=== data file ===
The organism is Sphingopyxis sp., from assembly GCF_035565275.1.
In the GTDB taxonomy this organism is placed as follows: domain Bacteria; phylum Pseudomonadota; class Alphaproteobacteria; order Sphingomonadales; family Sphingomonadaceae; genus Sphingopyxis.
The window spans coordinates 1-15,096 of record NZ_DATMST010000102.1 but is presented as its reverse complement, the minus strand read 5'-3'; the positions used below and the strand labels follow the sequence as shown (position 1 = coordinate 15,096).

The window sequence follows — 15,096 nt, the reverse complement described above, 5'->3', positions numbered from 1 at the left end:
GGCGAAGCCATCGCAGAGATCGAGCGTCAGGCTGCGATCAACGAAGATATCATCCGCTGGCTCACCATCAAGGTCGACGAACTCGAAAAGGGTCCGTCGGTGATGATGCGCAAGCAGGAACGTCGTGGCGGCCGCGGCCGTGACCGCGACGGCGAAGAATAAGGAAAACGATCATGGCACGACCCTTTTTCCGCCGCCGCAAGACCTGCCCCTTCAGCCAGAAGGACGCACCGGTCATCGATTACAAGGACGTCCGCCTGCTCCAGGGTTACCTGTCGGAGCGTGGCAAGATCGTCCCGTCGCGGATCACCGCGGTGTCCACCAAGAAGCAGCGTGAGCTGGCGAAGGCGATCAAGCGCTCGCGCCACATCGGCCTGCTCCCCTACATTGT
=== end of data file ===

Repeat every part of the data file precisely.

The organism is Sphingopyxis sp., from assembly GCF_035565275.1.
In the GTDB taxonomy this organism is placed as follows: domain Bacteria; phylum Pseudomonadota; class Alphaproteobacteria; order Sphingomonadales; family Sphingomonadaceae; genus Sphingopyxis.
The window spans coordinates 1-15,096 of record NZ_DATMST010000102.1 but is presented as its reverse complement, the minus strand read 5'-3'; the positions used below and the strand labels follow the sequence as shown (position 1 = coordinate 15,096).

The window sequence follows — 15,096 nt, the reverse complement described above, 5'->3', positions numbered from 1 at the left end:
GGCGAAGCCATCGCAGAGATCGAGCGTCAGGCTGCGATCAACGAAGATATCATCCGCTGGCTCACCATCAAGGTCGACGAACTCGAAAAGGGTCCGTCGGTGATGATGCGCAAGCAGGAACGTCGTGGCGGCCGCGGCCGTGACCGCGACGGCGAAGAATAAGGAAAACGATCATGGCACGACCCTTTTTCCGCCGCCGCAAGACCTGCCCCTTCAGCCAGAAGGACGCACCGGTCATCGATTACAAGGACGTCCGCCTGCTCCAGGGTTACCTGTCGGAGCGTGGCAAGATCGTCCCGTCGCGGATCACCGCGGTGTCCACCAAGAAGCAGCGTGAGCTGGCGAAGGCGATCAAGCGCTCGCGCCACATCGGCCTGCTCCCCTACATTGT